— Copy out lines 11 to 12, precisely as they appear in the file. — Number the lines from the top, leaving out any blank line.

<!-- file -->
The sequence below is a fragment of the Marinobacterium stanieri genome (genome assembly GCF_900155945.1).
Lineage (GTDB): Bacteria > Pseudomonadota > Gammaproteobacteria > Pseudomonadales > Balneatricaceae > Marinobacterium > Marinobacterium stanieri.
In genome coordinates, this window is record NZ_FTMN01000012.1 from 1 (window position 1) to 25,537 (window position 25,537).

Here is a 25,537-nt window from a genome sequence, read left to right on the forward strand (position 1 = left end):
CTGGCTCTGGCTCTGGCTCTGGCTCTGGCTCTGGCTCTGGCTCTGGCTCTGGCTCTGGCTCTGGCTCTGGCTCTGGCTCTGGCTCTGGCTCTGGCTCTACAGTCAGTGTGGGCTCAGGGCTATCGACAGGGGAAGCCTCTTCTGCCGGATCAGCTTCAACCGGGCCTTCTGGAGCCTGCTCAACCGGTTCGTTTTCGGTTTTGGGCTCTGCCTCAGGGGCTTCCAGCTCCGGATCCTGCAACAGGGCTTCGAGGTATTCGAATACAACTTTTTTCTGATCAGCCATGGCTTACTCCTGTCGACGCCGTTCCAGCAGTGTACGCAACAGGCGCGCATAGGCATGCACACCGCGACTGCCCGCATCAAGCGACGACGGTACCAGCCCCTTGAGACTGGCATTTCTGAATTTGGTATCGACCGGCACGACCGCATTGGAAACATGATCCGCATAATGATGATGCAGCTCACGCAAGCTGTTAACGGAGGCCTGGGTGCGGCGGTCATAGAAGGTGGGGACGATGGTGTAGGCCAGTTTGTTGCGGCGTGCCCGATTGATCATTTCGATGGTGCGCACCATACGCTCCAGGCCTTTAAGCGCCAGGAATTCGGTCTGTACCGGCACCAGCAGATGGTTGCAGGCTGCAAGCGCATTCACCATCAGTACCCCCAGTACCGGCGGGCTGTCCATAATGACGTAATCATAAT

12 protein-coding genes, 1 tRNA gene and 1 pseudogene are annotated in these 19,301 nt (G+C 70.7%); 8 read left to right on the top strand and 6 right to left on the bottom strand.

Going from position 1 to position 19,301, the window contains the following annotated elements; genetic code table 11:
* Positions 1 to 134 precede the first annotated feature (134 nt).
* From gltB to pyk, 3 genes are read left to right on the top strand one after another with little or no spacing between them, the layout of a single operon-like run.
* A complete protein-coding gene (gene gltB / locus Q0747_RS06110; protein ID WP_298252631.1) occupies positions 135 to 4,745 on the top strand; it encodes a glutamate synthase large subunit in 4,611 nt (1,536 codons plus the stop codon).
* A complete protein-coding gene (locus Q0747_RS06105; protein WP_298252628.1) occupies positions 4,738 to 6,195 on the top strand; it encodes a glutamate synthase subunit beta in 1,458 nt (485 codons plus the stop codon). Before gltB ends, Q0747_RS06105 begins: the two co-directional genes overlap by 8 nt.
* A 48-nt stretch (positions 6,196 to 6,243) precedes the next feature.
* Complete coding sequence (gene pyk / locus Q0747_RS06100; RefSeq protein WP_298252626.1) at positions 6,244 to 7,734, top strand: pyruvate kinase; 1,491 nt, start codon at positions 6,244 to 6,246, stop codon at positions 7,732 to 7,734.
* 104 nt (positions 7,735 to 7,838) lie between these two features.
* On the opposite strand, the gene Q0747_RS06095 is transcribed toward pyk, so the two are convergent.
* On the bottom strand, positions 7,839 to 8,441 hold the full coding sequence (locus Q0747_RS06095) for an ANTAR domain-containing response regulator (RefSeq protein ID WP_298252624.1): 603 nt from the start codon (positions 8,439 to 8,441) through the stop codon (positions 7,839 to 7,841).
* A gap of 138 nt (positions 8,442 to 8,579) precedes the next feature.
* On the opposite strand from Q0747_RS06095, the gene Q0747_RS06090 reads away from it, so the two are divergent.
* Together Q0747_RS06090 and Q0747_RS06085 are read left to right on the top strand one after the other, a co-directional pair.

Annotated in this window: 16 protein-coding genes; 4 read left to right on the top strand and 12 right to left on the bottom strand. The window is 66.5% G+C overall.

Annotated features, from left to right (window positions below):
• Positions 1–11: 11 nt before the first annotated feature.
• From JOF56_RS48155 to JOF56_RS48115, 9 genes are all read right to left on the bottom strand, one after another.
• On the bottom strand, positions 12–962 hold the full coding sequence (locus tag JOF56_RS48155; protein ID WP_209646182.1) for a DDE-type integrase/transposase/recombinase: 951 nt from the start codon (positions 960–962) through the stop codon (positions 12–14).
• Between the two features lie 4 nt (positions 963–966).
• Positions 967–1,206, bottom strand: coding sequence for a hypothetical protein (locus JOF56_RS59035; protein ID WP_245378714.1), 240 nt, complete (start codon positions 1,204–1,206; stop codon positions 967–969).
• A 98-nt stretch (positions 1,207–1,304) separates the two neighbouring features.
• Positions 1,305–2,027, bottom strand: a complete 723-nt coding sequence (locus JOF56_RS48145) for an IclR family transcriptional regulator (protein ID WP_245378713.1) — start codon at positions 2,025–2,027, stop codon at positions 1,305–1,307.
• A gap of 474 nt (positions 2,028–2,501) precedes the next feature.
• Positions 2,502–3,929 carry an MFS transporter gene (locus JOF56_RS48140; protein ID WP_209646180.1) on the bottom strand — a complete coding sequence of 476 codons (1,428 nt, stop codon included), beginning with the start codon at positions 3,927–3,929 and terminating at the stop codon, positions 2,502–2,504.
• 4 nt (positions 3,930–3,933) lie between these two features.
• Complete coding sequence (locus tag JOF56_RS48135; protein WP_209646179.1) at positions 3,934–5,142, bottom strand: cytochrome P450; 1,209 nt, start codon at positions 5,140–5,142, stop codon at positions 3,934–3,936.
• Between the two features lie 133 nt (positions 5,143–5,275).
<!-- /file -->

* A complete protein-coding gene (locus Q0747_RS06105; protein WP_298252628.1) occupies positions 4,738 to 6,195 on the top strand; it encodes a glutamate synthase subunit beta in 1,458 nt (485 codons plus the stop codon). Before gltB ends, Q0747_RS06105 begins: the two co-directional genes overlap by 8 nt.
* A 48-nt stretch (positions 6,196 to 6,243) precedes the next feature.